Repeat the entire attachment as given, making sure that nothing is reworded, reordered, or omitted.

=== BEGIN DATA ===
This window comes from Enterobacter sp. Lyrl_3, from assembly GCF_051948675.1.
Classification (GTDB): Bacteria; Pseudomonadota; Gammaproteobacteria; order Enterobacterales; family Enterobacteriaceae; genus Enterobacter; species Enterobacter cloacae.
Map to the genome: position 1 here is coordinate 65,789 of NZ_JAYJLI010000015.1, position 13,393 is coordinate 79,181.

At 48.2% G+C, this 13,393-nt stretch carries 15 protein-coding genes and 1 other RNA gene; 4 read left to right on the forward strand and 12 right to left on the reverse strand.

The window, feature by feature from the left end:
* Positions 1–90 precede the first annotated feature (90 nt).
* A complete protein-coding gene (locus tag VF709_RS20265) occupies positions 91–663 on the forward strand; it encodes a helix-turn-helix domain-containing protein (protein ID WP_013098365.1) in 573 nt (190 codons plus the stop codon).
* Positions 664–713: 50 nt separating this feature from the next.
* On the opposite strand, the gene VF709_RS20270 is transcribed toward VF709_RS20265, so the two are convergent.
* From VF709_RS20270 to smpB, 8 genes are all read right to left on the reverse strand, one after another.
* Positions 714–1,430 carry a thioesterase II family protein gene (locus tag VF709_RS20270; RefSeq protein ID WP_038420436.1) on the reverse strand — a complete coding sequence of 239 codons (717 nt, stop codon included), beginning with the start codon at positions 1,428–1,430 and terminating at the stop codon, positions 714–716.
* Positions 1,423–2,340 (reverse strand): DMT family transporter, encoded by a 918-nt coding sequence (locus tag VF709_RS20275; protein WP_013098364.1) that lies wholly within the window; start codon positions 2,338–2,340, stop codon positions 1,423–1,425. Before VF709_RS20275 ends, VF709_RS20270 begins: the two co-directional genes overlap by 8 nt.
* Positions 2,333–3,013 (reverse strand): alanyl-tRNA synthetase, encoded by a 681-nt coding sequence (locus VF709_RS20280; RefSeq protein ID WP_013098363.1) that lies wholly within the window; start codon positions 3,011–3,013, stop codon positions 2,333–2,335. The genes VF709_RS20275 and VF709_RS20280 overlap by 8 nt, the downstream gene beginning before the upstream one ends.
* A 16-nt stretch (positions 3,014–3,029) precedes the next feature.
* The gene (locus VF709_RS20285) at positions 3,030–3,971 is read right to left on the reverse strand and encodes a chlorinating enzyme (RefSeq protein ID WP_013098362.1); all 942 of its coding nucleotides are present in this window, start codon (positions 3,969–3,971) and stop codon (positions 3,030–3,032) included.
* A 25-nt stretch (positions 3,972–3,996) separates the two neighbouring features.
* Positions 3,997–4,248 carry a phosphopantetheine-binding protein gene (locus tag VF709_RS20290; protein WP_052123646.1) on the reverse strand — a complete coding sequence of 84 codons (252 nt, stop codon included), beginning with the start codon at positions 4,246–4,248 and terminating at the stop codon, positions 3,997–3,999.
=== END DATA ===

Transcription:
This window comes from Enterobacter sp. Lyrl_3, from assembly GCF_051948675.1.
Classification (GTDB): Bacteria; Pseudomonadota; Gammaproteobacteria; order Enterobacterales; family Enterobacteriaceae; genus Enterobacter; species Enterobacter cloacae.
Map to the genome: position 1 here is coordinate 65,789 of NZ_JAYJLI010000015.1, position 13,393 is coordinate 79,181.

At 48.2% G+C, this 13,393-nt stretch carries 15 protein-coding genes and 1 other RNA gene; 4 read left to right on the forward strand and 12 right to left on the reverse strand.

The window, feature by feature from the left end:
* Positions 1–90 precede the first annotated feature (90 nt).
* A complete protein-coding gene (locus tag VF709_RS20265) occupies positions 91–663 on the forward strand; it encodes a helix-turn-helix domain-containing protein (protein ID WP_013098365.1) in 573 nt (190 codons plus the stop codon).
* Positions 664–713: 50 nt separating this feature from the next.
* On the opposite strand, the gene VF709_RS20270 is transcribed toward VF709_RS20265, so the two are convergent.
* From VF709_RS20270 to smpB, 8 genes are all read right to left on the reverse strand, one after another.
* Positions 714–1,430 carry a thioesterase II family protein gene (locus tag VF709_RS20270; RefSeq protein ID WP_038420436.1) on the reverse strand — a complete coding sequence of 239 codons (717 nt, stop codon included), beginning with the start codon at positions 1,428–1,430 and terminating at the stop codon, positions 714–716.
* Positions 1,423–2,340 (reverse strand): DMT family transporter, encoded by a 918-nt coding sequence (locus tag VF709_RS20275; protein WP_013098364.1) that lies wholly within the window; start codon positions 2,338–2,340, stop codon positions 1,423–1,425. Before VF709_RS20275 ends, VF709_RS20270 begins: the two co-directional genes overlap by 8 nt.
* Positions 2,333–3,013 (reverse strand): alanyl-tRNA synthetase, encoded by a 681-nt coding sequence (locus VF709_RS20280; RefSeq protein ID WP_013098363.1) that lies wholly within the window; start codon positions 3,011–3,013, stop codon positions 2,333–2,335. The genes VF709_RS20275 and VF709_RS20280 overlap by 8 nt, the downstream gene beginning before the upstream one ends.
* A 16-nt stretch (positions 3,014–3,029) precedes the next feature.
* The gene (locus VF709_RS20285) at positions 3,030–3,971 is read right to left on the reverse strand and encodes a chlorinating enzyme (RefSeq protein ID WP_013098362.1); all 942 of its coding nucleotides are present in this window, start codon (positions 3,969–3,971) and stop codon (positions 3,030–3,032) included.
* A 25-nt stretch (positions 3,972–3,996) separates the two neighbouring features.
* Positions 3,997–4,248 carry a phosphopantetheine-binding protein gene (locus tag VF709_RS20290; protein WP_052123646.1) on the reverse strand — a complete coding sequence of 84 codons (252 nt, stop codon included), beginning with the start codon at positions 4,246–4,248 and terminating at the stop codon, positions 3,997–3,999.